If you’ve ever fallen, been in a car accident, or played a sport, you’ve probably heard about concussions. We know now that these injuries can be very serious and even life-threatening. But did you know that a concussion is just one small piece of a larger condition called traumatic brain injury?
A traumatic brain injury is a serious matter, and if you’ve suffered one, you may be entitled to compensation. Read on to learn more about these injuries and what sorts of consequences they can have.
What Are Traumatic Brain Injuries?
Before we dive into all the consequences a traumatic brain injury can have, let’s talk some about what it is. As the name suggests, traumatic brain injury, or TBI, is any injury to your brain that happens suddenly and with extreme force. TBI can result from a variety of things, including a car crash, a gunshot wound, a fall, and more.
TBI can happen when you hit your head or have a blow to the body that rattles your head. It can also result from something passing through your brain tissue, such as a bullet or a fragment of the skull. A severe enough TBI can result in instant death, or milder symptoms may have only temporary effects.
As you might guess, TBI can range in severity, depending on how much your brain was damaged. Mild TBI symptoms will usually resolve in a few weeks or months. But it is important to note that even mild injuries can lead to a condition called chronic traumatic encephalopathy if you get them repeatedly.
A mild TBI may give you a headache, make you nauseous, and leave you dizzy or drowsy. You might have blurred vision, a ringing in your ears, or changes to your sense of taste or smell. You may also experience mood swings, problems concentrating or remembering things, heightened depression or anxiety, and changes in your sleep.
Moderate to Severe Injuries
Moderate to severe TBI can have symptoms that last for weeks, months, or even years, depending on the severity of the injury. However, some short-term effects will let you know you have a more serious injury. Losing consciousness for anything more than a few seconds is always a sign that something is seriously wrong.
Repeated vomiting, a persistent or worsening headache, and dilation of your pupils are all signs of a more severe TBI. You may lose coordination, have weakness or numbness in your fingers and toes, you might even have seizures. You may also become combative, agitated, or confused, or you might have slurred speech or even fall into a coma.
Comas and Vegetative States
Traumatic brain injuries can have some serious complications, especially if they were more severe. Some TBI can send you into a coma for days or weeks, even as long as months. A coma is a state in which the patient is unconscious, unaware of anything, and unable to respond to anything going on around them.
A person may also go into a vegetative state, during which they can respond to reflexes, make sounds, and even open their eyes but are unaware of their surroundings. Some people go into minimally conscious states, during which they do show some signs of awareness. In the most severe cases, a person may become brain dead, during which there is no measurable activity in the brain or brainstem.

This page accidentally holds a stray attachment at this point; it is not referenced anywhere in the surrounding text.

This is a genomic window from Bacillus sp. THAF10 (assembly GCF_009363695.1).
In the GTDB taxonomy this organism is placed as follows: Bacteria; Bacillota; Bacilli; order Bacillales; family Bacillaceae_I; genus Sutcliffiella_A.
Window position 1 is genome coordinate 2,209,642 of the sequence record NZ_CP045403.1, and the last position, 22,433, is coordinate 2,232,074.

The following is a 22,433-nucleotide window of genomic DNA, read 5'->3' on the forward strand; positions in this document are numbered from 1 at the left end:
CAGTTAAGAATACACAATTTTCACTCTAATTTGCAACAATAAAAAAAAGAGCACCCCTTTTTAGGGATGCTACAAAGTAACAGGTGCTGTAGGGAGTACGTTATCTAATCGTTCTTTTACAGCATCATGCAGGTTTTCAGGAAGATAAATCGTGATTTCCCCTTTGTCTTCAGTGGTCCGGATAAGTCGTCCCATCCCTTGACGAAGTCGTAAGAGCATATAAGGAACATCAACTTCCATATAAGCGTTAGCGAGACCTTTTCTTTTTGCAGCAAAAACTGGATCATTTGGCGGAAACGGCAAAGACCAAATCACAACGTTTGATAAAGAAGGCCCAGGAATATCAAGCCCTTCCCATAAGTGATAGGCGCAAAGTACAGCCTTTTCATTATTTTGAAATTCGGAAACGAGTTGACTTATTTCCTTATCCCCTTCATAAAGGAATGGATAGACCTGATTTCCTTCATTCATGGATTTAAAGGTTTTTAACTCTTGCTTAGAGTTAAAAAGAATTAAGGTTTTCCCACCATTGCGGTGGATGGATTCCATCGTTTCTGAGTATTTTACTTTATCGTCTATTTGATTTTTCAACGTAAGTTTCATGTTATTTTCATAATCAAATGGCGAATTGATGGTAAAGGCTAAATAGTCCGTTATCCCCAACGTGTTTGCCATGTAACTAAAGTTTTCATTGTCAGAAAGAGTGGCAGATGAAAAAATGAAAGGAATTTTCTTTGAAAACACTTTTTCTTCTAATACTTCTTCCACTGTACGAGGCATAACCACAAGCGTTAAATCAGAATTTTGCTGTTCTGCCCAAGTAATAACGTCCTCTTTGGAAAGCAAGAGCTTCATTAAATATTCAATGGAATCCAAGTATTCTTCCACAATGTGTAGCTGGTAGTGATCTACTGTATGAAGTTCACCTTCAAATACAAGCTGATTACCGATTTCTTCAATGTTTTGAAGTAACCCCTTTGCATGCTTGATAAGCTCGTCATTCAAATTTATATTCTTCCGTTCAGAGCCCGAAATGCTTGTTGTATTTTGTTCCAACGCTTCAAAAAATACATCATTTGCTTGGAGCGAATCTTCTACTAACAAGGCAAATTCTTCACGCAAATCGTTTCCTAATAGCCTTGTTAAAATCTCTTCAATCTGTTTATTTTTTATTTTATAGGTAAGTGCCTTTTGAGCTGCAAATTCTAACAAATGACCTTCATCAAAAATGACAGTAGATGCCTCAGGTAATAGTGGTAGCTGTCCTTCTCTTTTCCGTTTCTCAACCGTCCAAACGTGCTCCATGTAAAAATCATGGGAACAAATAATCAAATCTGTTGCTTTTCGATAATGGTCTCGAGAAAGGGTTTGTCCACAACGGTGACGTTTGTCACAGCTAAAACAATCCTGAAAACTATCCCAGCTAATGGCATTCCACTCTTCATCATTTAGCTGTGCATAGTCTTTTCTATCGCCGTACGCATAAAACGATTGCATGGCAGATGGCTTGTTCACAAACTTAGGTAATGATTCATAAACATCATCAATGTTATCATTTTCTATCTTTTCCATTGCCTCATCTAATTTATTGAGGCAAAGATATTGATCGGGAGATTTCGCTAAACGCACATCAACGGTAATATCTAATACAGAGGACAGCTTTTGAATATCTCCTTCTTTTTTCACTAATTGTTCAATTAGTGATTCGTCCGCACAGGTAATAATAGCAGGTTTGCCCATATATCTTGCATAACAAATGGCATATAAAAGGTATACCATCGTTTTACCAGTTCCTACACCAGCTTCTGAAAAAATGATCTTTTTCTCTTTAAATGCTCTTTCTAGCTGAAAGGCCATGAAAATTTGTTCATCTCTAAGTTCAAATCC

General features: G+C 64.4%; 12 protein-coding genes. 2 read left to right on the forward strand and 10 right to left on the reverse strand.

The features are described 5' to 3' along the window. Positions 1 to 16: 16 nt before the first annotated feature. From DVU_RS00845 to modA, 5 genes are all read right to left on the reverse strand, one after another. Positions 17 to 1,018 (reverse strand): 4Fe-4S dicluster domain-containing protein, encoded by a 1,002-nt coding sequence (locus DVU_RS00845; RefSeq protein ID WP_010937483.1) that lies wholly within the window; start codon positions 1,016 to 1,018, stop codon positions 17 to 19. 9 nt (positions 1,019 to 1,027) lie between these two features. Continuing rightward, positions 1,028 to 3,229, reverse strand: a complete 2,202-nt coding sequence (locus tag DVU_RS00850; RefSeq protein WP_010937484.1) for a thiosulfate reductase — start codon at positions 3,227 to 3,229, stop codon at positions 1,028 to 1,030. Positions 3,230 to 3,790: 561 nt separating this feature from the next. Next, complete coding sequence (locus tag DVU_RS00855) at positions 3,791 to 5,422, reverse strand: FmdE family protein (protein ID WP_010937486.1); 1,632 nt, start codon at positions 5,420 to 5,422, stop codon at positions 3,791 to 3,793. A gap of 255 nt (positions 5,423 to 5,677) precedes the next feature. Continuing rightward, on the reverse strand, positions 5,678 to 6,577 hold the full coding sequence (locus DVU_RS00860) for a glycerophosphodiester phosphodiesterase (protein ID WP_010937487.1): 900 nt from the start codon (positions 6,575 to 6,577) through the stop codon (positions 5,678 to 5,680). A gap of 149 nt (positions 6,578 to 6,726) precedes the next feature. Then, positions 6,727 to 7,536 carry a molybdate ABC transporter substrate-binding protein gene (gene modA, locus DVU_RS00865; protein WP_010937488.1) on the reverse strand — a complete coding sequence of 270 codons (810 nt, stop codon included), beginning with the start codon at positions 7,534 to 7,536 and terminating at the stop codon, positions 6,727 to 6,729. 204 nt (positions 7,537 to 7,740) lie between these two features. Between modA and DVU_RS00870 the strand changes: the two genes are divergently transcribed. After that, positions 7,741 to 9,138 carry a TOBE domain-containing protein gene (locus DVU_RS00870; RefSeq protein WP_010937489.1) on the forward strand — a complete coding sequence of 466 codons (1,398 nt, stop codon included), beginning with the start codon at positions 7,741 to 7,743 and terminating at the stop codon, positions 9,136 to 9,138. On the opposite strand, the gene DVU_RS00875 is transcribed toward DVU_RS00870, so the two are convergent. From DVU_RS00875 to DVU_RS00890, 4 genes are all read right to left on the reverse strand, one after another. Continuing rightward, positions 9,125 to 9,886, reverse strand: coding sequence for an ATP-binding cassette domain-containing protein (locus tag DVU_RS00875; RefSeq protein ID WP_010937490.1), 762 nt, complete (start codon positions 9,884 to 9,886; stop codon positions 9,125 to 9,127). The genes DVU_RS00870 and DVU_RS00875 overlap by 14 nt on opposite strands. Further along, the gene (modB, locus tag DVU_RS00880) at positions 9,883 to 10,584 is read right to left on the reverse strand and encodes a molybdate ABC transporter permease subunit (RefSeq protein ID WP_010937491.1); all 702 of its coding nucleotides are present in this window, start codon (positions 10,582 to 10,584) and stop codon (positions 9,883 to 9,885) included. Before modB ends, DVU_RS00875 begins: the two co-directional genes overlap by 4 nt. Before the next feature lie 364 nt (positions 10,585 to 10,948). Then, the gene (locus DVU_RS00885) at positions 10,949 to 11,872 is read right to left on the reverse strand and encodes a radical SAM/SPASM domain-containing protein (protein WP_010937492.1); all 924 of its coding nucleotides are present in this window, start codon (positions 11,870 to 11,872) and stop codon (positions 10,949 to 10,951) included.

After a TBI, you may experience seizures or even develop a disorder called post-traumatic epilepsy. Some of your cerebrospinal fluid can also start to build up in the spaces in your brain and cause increased pressure and swelling. You may even get an infection in your brain, especially if your skull was broken due to the TBI.
Depending on how your brain was injured, you may have damaged some of the blood vessels in your brain, which could lead to a stroke or blood clots. As you might expect, headaches are an extraordinarily common side effect of TBI. Many people also experience dizziness and vertigo after TBI.
In some severe cases, TBI can cause permanent intellectual problems, especially if you have repeated injuries. Many people have cognitive problems, including difficulty remembering things or learning new information or skills. They may also have problems with reasoning and judgment, as well as difficulty paying attention.
Other intellectual problems fall more into the executive function realm. TBI patients may have trouble multitasking, solving problems, or making decisions. They may also have challenges with organization and planning, as well as starting or finishing tasks.
Oftentimes, TBI patients experience problems with communication after their brain injury. Oftentimes, they may have trouble speaking or writing, or understanding these forms of communication. They may have trouble organizing their thoughts or be unable to follow and participate in conversations.
TBI can also lead to behavioral changes, including verbal or physical outbursts. It can increase your risk of depression, anxiety, irritability, insomnia, anger, mood swings, and even loss of empathy. They may also develop sensory problems such as tinnitus or visual blind spots.
Get Compensation for Traumatic Brain Injury
Traumatic brain injury can be incredibly serious and may leave you permanently disabled. If you’ve experienced one of these injuries, you deserve compensation for your pain and loss and should consider working with a personal injury lawyer in Nashville. It’s also incredibly important to see your doctor to ensure you get the treatment you need for this serious injury.
If you’d like help getting the compensation you deserve, check out the rest of our site at Reasonover Law Firm. We are tough, compassionate, and caring, and we will fight for your rights. Contact us today and start getting help with your personal injury, workman’s comp, social security disability, or supplemental security case.